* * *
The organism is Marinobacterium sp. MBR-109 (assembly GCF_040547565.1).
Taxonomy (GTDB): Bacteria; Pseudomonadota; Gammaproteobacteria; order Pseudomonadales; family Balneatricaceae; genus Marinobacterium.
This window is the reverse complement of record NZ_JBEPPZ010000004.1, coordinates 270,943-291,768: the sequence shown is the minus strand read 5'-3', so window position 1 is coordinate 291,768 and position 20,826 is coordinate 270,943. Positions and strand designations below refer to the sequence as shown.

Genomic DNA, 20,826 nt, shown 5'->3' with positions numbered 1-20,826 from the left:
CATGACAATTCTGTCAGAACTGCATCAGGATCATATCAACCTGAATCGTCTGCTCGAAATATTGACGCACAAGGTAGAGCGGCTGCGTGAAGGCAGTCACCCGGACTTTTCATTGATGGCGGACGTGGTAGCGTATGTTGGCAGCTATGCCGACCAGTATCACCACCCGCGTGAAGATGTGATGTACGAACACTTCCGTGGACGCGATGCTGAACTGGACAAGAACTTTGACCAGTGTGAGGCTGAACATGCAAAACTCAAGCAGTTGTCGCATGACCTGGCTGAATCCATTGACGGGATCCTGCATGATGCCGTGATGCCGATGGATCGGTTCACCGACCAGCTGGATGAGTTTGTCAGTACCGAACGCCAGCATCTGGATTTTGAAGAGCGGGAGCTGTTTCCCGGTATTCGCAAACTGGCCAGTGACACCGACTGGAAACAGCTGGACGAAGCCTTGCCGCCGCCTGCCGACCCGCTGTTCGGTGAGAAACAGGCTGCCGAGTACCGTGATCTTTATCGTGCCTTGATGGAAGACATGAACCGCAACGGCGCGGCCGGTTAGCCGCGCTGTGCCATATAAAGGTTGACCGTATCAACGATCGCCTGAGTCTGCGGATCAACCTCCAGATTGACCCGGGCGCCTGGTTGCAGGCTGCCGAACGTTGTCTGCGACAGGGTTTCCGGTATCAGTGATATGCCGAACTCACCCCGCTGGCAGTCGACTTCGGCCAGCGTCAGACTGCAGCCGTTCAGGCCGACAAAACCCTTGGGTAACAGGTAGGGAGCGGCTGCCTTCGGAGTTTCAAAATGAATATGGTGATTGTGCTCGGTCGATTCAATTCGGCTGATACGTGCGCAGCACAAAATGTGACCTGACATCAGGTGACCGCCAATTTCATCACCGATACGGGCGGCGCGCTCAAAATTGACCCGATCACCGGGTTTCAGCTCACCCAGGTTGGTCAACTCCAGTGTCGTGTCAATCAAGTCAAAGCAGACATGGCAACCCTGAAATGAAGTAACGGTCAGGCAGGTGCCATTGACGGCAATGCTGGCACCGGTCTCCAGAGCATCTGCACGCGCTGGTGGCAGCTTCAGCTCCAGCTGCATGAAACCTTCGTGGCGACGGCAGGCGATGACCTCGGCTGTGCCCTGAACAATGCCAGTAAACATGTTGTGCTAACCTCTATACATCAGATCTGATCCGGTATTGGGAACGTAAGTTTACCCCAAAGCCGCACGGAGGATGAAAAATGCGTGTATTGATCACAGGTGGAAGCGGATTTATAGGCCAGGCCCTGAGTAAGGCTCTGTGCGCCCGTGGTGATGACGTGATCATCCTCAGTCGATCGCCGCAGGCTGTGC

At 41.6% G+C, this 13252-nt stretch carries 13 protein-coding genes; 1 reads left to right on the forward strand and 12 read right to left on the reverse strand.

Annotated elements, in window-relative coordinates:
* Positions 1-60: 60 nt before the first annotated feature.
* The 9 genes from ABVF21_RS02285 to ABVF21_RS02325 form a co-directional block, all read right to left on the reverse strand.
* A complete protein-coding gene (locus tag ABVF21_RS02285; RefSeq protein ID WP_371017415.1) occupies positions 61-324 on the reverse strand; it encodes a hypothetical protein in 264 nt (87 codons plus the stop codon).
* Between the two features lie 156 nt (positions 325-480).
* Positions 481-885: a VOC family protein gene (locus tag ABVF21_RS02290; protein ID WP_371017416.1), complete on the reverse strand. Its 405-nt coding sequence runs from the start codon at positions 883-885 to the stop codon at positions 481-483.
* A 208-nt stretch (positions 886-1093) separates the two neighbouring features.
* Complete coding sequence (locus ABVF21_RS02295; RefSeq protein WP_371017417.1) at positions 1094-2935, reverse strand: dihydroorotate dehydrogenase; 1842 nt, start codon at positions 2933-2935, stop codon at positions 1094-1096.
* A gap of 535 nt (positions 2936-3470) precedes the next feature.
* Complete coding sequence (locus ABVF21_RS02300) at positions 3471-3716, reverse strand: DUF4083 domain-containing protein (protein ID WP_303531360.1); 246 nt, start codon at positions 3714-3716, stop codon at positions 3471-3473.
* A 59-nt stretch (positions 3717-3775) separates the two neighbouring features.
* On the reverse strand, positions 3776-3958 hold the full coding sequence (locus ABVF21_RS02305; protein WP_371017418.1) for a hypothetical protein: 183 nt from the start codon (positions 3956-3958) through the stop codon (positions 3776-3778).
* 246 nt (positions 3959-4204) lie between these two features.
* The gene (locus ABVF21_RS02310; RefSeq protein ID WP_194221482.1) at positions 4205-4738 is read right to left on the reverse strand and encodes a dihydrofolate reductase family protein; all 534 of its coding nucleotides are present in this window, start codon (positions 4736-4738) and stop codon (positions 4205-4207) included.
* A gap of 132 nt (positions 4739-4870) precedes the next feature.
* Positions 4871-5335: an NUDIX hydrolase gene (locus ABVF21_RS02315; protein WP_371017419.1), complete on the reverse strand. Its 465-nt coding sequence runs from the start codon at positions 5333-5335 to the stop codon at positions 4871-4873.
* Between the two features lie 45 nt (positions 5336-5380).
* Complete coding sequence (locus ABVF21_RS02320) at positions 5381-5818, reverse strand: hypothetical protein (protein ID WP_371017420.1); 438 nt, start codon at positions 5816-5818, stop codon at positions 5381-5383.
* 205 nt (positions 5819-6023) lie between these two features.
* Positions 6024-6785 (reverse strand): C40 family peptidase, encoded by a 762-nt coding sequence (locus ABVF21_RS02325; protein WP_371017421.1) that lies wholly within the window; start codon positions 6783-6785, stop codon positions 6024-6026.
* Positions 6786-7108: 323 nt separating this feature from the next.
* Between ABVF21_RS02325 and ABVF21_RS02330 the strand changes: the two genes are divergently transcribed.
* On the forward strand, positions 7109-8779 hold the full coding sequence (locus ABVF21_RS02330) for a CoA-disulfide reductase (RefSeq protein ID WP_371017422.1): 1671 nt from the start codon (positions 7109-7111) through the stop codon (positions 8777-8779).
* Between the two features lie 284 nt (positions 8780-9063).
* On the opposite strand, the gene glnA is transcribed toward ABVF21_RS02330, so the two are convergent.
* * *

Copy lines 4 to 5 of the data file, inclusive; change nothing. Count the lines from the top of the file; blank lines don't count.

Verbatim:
Genomic DNA, 20,826 nt, shown 5'->3' with positions numbered 1-20,826 from the left:
CATGACAATTCTGTCAGAACTGCATCAGGATCATATCAACCTGAATCGTCTGCTCGAAATATTGACGCACAAGGTAGAGCGGCTGCGTGAAGGCAGTCACCCGGACTTTTCATTGATGGCGGACGTGGTAGCGTATGTTGGCAGCTATGCCGACCAGTATCACCACCCGCGTGAAGATGTGATGTACGAACACTTCCGTGGACGCGATGCTGAACTGGACAAGAACTTTGACCAGTGTGAGGCTGAACATGCAAAACTCAAGCAGTTGTCGCATGACCTGGCTGAATCCATTGACGGGATCCTGCATGATGCCGTGATGCCGATGGATCGGTTCACCGACCAGCTGGATGAGTTTGTCAGTACCGAACGCCAGCATCTGGATTTTGAAGAGCGGGAGCTGTTTCCCGGTATTCGCAAACTGGCCAGTGACACCGACTGGAAACAGCTGGACGAAGCCTTGCCGCCGCCTGCCGACCCGCTGTTCGGTGAGAAACAGGCTGCCGAGTACCGTGATCTTTATCGTGCCTTGATGGAAGACATGAACCGCAACGGCGCGGCCGGTTAGCCGCGCTGTGCCATATAAAGGTTGACCGTATCAACGATCGCCTGAGTCTGCGGATCAACCTCCAGATTGACCCGGGCGCCTGGTTGCAGGCTGCCGAACGTTGTCTGCGACAGGGTTTCCGGTATCAGTGATATGCCGAACTCACCCCGCTGGCAGTCGACTTCGGCCAGCGTCAGACTGCAGCCGTTCAGGCCGACAAAACCCTTGGGTAACAGGTAGGGAGCGGCTGCCTTCGGAGTTTCAAAATGAATATGGTGATTGTGCTCGGTCGATTCAATTCGGCTGATACGTGCGCAGCACAAAATGTGACCTGACATCAGGTGACCGCCAATTTCATCACCGATACGGGCGGCGCGCTCAAAATTGACCCGATCACCGGGTTTCAGCTCACCCAGGTTGGTCAACTCCAGTGTCGTGTCAATCAAGTCAAAGCAGACATGGCAACCCTGAAATGAAGTAACGGTCAGGCAGGTGCCATTGACGGCAATGCTGGCACCGGTCTCCAGAGCATCTGCACGCGCTGGTGGCAGCTTCAGCTCCAGCTGCATGAAACCTTCGTGGCGACGGCAGGCGATGACCTCGGCTGTGCCCTGAACAATGCCAGTAAACATGTTGTGCTAACCTCTATACATCAGATCTGATCCGGTATTGGGAACGTAAGTTTACCCCAAAGCCGCACGGAGGATGAAAAATGCGTGTATTGATCACAGGTGGAAGCGGATTTATAGGCCAGGCCCTGAGTAAGGCTCTGTGCGCCCGTGGTGATGACGTGATCATCCTCAGTCGATCGCCGCAGGCTGTGC